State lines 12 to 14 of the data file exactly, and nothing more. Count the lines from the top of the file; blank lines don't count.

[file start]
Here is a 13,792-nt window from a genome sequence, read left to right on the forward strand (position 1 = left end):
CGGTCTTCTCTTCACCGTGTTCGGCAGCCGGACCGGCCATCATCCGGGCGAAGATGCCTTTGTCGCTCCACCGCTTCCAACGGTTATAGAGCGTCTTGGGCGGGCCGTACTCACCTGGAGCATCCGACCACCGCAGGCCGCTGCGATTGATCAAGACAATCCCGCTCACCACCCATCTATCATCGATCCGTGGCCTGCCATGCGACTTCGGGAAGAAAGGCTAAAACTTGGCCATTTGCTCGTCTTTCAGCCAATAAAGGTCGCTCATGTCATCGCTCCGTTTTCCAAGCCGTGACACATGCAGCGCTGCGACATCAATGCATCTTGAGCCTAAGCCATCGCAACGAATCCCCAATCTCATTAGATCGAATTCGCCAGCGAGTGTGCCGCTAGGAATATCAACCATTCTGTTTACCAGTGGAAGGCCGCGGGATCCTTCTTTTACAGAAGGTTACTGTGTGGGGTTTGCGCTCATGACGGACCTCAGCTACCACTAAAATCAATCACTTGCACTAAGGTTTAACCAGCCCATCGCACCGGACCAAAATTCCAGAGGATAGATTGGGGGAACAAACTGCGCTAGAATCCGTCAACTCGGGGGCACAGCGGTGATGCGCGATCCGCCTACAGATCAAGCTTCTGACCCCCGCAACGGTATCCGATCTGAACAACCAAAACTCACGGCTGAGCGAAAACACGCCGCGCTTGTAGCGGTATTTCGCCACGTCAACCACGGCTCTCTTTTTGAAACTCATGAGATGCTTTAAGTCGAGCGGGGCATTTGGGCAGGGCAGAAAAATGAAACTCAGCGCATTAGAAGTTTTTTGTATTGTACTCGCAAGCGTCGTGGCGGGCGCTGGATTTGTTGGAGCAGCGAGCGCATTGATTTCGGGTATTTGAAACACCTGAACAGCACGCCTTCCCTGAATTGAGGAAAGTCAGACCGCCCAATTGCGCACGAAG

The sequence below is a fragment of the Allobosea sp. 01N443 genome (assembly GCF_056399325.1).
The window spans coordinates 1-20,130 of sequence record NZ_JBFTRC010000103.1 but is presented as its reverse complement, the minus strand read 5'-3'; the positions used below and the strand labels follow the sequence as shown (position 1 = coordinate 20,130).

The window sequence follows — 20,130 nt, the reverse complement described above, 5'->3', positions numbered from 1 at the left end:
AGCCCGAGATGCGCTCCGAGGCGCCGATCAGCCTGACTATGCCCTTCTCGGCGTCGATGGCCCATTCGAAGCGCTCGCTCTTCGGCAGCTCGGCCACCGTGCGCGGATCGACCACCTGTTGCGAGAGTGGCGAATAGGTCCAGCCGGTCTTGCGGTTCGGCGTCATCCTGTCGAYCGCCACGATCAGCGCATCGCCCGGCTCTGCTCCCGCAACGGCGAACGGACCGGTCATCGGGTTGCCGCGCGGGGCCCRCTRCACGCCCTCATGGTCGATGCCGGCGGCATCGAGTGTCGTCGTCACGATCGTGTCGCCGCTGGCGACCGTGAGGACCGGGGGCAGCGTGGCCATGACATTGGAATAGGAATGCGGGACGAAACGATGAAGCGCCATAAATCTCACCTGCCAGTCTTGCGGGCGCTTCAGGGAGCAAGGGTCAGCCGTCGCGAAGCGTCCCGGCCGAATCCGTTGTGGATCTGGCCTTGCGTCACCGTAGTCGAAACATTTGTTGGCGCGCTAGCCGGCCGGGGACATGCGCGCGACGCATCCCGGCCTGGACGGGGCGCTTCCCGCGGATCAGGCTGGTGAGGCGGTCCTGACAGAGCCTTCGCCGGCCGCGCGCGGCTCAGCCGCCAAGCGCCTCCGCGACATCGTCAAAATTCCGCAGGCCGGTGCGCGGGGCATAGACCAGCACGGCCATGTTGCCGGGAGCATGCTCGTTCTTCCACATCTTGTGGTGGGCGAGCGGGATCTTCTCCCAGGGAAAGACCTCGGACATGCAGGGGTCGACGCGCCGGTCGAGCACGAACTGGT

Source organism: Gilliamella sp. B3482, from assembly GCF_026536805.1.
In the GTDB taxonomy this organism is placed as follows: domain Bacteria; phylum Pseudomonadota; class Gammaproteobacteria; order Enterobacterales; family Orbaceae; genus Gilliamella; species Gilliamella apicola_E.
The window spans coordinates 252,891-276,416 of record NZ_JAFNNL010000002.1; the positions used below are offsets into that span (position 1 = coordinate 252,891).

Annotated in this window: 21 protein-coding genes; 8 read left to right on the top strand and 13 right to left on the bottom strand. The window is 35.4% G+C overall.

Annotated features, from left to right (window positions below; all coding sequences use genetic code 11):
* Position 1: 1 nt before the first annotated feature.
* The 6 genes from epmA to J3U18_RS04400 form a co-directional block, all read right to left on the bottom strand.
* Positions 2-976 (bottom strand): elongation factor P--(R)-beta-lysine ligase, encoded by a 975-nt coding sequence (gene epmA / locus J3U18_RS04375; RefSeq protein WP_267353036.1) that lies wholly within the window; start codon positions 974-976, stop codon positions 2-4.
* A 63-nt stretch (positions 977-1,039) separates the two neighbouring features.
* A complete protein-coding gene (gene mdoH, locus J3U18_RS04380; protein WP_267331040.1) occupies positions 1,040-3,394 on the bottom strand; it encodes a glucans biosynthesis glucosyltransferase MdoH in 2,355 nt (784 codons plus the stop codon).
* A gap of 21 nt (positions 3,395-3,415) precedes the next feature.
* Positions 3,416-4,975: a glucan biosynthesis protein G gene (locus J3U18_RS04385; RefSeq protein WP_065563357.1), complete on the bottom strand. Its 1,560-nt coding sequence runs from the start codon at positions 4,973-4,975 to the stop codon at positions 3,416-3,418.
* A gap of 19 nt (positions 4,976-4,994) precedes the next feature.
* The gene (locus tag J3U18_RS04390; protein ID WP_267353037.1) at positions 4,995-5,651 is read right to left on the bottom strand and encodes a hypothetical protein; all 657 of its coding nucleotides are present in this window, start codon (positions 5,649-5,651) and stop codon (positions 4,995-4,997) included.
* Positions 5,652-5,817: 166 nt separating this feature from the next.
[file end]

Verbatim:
* Position 1: 1 nt before the first annotated feature.
* The 6 genes from epmA to J3U18_RS04400 form a co-directional block, all read right to left on the bottom strand.
* Positions 2-976 (bottom strand): elongation factor P--(R)-beta-lysine ligase, encoded by a 975-nt coding sequence (gene epmA / locus J3U18_RS04375; RefSeq protein WP_267353036.1) that lies wholly within the window; start codon positions 974-976, stop codon positions 2-4.